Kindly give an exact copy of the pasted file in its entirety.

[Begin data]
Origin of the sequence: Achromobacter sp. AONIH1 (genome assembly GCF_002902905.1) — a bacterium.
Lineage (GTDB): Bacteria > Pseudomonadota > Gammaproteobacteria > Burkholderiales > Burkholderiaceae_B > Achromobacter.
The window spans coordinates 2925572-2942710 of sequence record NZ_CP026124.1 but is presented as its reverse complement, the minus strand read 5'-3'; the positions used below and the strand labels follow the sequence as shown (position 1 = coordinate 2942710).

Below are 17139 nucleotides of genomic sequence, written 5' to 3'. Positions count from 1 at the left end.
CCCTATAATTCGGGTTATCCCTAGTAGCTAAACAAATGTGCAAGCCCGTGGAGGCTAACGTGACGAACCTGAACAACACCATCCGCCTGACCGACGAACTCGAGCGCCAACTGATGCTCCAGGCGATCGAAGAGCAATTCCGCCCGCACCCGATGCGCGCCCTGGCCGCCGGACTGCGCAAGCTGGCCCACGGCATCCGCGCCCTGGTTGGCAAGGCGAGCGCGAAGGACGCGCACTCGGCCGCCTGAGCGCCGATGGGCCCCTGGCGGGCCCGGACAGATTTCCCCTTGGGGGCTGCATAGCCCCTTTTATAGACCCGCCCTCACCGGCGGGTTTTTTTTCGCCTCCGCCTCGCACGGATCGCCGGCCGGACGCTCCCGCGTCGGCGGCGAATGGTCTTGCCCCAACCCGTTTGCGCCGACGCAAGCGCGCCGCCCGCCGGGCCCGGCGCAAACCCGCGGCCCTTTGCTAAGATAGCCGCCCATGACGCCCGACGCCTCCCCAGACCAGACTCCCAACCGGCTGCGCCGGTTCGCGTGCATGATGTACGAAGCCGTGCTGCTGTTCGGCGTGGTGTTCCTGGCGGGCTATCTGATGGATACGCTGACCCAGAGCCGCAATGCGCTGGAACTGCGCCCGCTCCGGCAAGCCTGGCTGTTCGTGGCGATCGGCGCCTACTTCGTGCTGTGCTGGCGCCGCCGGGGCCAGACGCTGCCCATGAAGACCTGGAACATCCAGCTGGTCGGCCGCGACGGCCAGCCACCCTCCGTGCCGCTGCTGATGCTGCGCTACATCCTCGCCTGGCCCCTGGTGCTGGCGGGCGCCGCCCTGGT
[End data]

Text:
Origin of the sequence: Achromobacter sp. AONIH1 (genome assembly GCF_002902905.1) — a bacterium.
Lineage (GTDB): Bacteria > Pseudomonadota > Gammaproteobacteria > Burkholderiales > Burkholderiaceae_B > Achromobacter.
The window spans coordinates 2925572-2942710 of sequence record NZ_CP026124.1 but is presented as its reverse complement, the minus strand read 5'-3'; the positions used below and the strand labels follow the sequence as shown (position 1 = coordinate 2942710).

Below are 17139 nucleotides of genomic sequence, written 5' to 3'. Positions count from 1 at the left end.
CCCTATAATTCGGGTTATCCCTAGTAGCTAAACAAATGTGCAAGCCCGTGGAGGCTAACGTGACGAACCTGAACAACACCATCCGCCTGACCGACGAACTCGAGCGCCAACTGATGCTCCAGGCGATCGAAGAGCAATTCCGCCCGCACCCGATGCGCGCCCTGGCCGCCGGACTGCGCAAGCTGGCCCACGGCATCCGCGCCCTGGTTGGCAAGGCGAGCGCGAAGGACGCGCACTCGGCCGCCTGAGCGCCGATGGGCCCCTGGCGGGCCCGGACAGATTTCCCCTTGGGGGCTGCATAGCCCCTTTTATAGACCCGCCCTCACCGGCGGGTTTTTTTTCGCCTCCGCCTCGCACGGATCGCCGGCCGGACGCTCCCGCGTCGGCGGCGAATGGTCTTGCCCCAACCCGTTTGCGCCGACGCAAGCGCGCCGCCCGCCGGGCCCGGCGCAAACCCGCGGCCCTTTGCTAAGATAGCCGCCCATGACGCCCGACGCCTCCCCAGACCAGACTCCCAACCGGCTGCGCCGGTTCGCGTGCATGATGTACGAAGCCGTGCTGCTGTTCGGCGTGGTGTTCCTGGCGGGCTATCTGATGGATACGCTGACCCAGAGCCGCAATGCGCTGGAACTGCGCCCGCTCCGGCAAGCCTGGCTGTTCGTGGCGATCGGCGCCTACTTCGTGCTGTGCTGGCGCCGCCGGGGCCAGACGCTGCCCATGAAGACCTGGAACATCCAGCTGGTCGGCCGCGACGGCCAGCCACCCTCCGTGCCGCTGCTGATGCTGCGCTACATCCTCGCCTGGCCCCTGGTGCTGGCGGGCGCCGCCCTGGT